Together with Katy Thakkar (Michigan State University) and Vaibhav Diwadkar (Wayne State University), we just wrote an opinion piece on the role of corollary discharge in psychosis, and how prediction in the oculomotor system may help us understand the complex polygenic disorder schizophrenia. The review is going to be published in one of the next issues of Trends in Cognitive Sciences. For now, here is the abstract:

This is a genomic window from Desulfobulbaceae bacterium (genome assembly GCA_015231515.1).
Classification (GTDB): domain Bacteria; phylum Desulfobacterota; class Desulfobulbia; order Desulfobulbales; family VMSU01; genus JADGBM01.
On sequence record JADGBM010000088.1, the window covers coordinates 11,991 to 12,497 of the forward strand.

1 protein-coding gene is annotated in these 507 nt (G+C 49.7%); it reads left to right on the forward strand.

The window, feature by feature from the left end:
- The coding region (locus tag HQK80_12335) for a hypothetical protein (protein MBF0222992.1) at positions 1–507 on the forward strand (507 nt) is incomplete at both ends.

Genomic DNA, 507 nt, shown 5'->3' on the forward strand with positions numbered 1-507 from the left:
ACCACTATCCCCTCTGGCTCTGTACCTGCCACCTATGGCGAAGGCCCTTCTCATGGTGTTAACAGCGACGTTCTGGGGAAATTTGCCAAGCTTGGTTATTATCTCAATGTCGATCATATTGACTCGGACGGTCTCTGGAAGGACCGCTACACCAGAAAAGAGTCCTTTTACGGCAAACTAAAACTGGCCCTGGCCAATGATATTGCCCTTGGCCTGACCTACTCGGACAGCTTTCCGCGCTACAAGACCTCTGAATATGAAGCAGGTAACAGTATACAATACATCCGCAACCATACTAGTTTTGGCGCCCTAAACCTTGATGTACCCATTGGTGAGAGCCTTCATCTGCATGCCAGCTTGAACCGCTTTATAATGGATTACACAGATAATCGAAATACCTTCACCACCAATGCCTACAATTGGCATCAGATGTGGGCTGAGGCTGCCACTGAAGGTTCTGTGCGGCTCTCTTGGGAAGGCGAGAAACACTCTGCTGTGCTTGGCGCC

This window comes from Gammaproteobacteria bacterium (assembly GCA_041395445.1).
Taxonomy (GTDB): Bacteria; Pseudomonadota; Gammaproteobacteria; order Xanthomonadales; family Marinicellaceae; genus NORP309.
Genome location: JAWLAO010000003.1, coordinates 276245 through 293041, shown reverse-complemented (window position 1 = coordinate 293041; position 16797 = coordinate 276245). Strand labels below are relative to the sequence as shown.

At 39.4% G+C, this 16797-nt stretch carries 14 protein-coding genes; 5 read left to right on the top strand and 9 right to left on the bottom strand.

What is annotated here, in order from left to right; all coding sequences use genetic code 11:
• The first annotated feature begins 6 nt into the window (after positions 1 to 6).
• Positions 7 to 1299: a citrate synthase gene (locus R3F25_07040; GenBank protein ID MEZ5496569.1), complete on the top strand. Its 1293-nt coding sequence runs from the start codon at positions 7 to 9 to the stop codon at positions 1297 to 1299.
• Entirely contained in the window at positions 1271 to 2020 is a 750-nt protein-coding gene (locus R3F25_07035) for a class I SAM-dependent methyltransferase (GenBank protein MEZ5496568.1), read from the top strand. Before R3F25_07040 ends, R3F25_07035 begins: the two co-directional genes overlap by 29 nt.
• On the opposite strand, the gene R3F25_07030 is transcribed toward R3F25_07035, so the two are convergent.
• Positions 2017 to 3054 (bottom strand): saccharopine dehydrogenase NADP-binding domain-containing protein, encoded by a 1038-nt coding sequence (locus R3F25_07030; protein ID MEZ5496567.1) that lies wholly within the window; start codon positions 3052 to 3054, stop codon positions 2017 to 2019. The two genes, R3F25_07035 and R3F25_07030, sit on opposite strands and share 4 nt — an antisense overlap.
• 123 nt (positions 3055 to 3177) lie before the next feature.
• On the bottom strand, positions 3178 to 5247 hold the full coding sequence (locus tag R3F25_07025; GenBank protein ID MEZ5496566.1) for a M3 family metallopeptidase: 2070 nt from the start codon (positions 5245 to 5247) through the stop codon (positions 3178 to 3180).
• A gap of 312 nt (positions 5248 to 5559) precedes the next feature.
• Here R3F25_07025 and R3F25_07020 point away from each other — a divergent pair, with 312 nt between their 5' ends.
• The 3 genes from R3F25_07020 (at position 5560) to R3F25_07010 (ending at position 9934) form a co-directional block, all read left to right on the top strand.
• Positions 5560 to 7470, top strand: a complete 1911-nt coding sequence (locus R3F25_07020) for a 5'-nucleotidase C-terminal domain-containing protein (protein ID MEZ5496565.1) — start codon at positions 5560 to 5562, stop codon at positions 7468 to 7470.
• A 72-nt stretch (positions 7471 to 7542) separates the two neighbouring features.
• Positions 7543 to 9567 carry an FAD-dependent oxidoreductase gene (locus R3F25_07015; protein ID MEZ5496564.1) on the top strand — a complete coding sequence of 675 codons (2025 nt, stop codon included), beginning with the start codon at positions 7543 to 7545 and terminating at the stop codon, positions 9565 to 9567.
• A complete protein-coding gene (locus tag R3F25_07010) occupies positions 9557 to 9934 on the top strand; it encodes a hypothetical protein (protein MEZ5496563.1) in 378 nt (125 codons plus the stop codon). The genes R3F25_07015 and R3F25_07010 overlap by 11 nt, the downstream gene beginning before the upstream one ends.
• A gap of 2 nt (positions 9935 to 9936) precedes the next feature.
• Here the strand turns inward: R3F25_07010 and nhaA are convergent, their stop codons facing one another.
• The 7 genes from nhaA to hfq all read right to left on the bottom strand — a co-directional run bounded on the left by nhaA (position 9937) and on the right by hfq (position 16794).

Psychosis—an impaired contact with reality—is a hallmark of schizophrenia. Many psychotic symptoms are associated with disruptions in agency—the sense that I cause my actions. A failure to predict sensory consequences of one’s own actions may underlie agency disturbances. Such predictions rely on corollary discharge (CD) signals, “copies” of movement commands sent to sensory regions prior to action execution. Here, we make a case that the oculomotor system is a promising model for understanding CD in psychosis, building on advances in our understanding of the behavioral and neurophysiological correlates of CD associated with eye movements. We provide an overview of recent evidence for disturbed oculomotor CD in schizophrenia, potentially linking bizarre and disturbing psychotic experiences with basic physiological processes.